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Ring of Fire could get burned by heavy-handed tax regime

Two mining exploration camps are pictured in the proposed Ring of Fire development area, approximately 500 kilometres northeast of Thunder Bay.


There's a lot at stake for Ontario as it tries to map out the potentially lucrative future for its mining sector. But as the province's former premier Bob Rae said recently, it's more important to get it done right than to get it done fast.

Ontario's current Premier, Kathleen Wynne, was bending Prime Minister Stephen Harper's ear about this issue Thursday afternoon, urging Ottawa to help the province finance the estimated $2-billion cost to build the infrastructure needed for the rich Ring of Fire mineral deposit in a remote region of northern Ontario that, for starters, is devoid of the roads and/or rail lines that are absolutely essential to realizing its massive potential.

The company that looked likely to launch an investment and development spree in the Ring of Fire, Cliffs Natural Resources Inc., recently suspended its operations there, amid uncertainty about the infrastructure plans and delays in environmental and First Nations approvals. That gave a new sense of urgency to the province's efforts to get things moving, and to recruit Ottawa to help.

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All of this comes against the backdrop of the province's continuing review of its Mining Tax Act. Ontario has the lowest taxes on resource extraction of any province, and understandably (especially given its persistent budget deficits), it wants to generate more revenue. It has dragged its feet on introducing a new structure, partly in light of the sharp downturn in commodity prices; but as the Ring of Fire push grows, the province is going to need to deliver clarity on just how big a pound of flesh it intends to extract from companies who want to exploit Ontario's mineral riches.

Which brings us to Quebec – which is doing a fine job of giving Ontario a model on what not to do.

Quebec's minority legislature continues to wrangle over a new Mining Act, but what's not at issue is the financial crux of the bill: Higher royalty taxes on mineral production (while dangling the carrot of a tax break for miners who are willing to set up processing facilities in the province). While the details will be different, this is very much what Ontario is contemplating. And there's evidence that the plan, before it has even been enacted, is scaring off mining investment in the province.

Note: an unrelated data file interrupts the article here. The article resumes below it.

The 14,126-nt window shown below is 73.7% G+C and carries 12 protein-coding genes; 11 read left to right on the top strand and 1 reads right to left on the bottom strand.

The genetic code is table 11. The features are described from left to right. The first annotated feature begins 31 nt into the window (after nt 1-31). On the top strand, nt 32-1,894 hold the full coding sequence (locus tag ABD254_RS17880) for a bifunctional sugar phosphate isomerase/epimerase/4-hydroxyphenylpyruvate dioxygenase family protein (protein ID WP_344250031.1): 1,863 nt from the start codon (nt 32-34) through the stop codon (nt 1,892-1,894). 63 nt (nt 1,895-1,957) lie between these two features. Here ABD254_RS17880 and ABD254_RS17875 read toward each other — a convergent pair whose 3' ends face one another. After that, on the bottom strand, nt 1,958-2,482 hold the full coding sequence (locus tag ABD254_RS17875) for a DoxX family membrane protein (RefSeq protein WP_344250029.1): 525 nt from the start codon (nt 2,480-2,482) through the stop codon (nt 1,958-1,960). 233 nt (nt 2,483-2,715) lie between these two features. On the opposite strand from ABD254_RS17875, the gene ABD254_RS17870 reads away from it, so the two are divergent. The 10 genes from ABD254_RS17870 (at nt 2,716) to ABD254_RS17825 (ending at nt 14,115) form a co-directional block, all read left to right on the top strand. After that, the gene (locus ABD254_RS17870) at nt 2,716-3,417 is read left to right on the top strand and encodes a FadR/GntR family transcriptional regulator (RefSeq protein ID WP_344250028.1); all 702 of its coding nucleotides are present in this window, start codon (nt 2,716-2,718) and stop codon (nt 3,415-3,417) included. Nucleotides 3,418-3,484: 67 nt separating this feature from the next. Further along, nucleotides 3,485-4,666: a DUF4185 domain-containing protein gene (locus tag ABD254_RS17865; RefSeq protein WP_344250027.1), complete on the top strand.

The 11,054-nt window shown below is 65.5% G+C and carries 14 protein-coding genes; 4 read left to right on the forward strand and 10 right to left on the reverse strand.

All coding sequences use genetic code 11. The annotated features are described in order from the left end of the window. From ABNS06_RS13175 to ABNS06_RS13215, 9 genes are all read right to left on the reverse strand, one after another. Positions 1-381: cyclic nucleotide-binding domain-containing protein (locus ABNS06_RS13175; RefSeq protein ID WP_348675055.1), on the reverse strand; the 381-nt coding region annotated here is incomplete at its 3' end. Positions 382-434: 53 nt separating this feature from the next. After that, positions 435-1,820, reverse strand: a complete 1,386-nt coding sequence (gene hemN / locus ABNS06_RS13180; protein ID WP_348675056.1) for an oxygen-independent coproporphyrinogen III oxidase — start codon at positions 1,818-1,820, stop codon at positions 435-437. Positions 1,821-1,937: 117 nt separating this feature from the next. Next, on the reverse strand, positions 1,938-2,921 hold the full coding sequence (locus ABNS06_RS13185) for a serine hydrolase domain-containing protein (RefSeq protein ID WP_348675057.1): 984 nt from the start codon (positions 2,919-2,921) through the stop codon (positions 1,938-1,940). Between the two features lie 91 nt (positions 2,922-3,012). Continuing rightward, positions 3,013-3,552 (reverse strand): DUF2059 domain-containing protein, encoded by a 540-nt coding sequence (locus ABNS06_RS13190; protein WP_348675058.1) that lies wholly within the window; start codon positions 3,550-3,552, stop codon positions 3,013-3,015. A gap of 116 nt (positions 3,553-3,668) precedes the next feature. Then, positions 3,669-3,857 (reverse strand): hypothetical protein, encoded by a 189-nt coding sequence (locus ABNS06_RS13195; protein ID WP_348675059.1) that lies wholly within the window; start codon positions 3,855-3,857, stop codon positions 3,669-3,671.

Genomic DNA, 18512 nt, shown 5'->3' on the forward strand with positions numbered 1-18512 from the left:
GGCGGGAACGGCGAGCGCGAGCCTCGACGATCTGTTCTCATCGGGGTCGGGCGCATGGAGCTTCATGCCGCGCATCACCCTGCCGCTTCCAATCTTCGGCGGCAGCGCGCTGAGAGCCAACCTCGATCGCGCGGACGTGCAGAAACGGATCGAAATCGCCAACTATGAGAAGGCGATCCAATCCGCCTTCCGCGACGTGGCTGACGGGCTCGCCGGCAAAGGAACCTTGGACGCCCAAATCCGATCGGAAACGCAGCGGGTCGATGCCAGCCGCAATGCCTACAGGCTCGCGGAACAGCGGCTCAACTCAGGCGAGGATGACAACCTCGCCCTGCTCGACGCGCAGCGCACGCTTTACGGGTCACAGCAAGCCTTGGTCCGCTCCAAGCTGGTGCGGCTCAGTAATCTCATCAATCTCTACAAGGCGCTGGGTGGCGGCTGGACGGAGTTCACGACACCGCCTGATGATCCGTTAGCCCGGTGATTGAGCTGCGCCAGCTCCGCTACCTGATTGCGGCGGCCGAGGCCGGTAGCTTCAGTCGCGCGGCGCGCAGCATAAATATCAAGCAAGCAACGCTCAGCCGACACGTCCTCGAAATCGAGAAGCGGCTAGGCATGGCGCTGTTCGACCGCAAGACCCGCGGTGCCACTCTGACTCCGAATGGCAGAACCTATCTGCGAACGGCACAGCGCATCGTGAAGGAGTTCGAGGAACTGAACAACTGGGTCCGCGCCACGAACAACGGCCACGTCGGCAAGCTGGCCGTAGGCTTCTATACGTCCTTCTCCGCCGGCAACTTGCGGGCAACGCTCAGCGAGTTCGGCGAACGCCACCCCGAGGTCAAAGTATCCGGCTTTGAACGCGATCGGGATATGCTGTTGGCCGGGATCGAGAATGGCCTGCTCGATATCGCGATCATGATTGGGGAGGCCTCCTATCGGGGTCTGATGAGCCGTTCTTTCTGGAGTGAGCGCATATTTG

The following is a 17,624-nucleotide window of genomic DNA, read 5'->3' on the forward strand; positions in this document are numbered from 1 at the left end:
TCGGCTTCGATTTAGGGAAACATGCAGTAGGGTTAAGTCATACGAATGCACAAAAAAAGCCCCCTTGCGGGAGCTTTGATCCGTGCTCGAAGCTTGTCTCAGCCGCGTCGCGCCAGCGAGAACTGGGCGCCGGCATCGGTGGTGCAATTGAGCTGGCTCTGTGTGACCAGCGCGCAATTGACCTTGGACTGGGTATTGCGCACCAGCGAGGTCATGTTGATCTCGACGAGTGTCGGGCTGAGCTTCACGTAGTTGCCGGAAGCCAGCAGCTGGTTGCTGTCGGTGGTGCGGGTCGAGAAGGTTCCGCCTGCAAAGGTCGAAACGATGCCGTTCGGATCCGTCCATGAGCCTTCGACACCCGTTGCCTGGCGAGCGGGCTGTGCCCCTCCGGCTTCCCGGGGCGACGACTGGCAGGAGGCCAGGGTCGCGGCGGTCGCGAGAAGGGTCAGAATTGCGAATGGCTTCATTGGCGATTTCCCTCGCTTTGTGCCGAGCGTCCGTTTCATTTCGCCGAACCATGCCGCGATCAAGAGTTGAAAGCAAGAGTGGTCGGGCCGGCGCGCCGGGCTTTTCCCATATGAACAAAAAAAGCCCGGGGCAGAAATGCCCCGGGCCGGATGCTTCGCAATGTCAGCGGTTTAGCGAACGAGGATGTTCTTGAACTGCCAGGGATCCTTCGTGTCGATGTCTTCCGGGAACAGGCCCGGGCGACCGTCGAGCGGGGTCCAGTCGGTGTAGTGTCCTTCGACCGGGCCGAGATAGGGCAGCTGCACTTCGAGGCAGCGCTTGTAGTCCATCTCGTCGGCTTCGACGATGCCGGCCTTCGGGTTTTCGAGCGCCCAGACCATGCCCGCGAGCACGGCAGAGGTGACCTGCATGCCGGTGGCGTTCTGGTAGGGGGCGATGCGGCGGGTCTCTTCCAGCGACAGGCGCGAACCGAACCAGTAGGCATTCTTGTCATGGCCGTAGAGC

A survey of mining companies, released Thursday by the Fraser Institute, showed that Quebec had slumped to 11th spot in rankings of the most attractive place for mining exploration in the world, down from first place just three years ago. Miners cited the regulatory uncertainty and rising taxes as key deterrents to investment in the province. The declining view of Quebec has coincided with an actual drop in exploration spending over the past two years, as the province has repeatedly explored tougher and more tax-heavy mining legislation.

Ontario can ill afford similar missteps as it tries to stickhandle the Ring of Fire from dream to reality. Infrastructure financing won't count for much if the province tries to take too big a tax bite for its troubles, and sends investors looking elsewhere – as, apparently, Quebec has been doing.

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About the Author
Economics Reporter

David Parkinson has been covering business and financial markets since 1990, and has been with The Globe and Mail since 2000. A Calgary native, he received a Southam Fellowship from the University of Toronto in 1999-2000, studying international political economics. More


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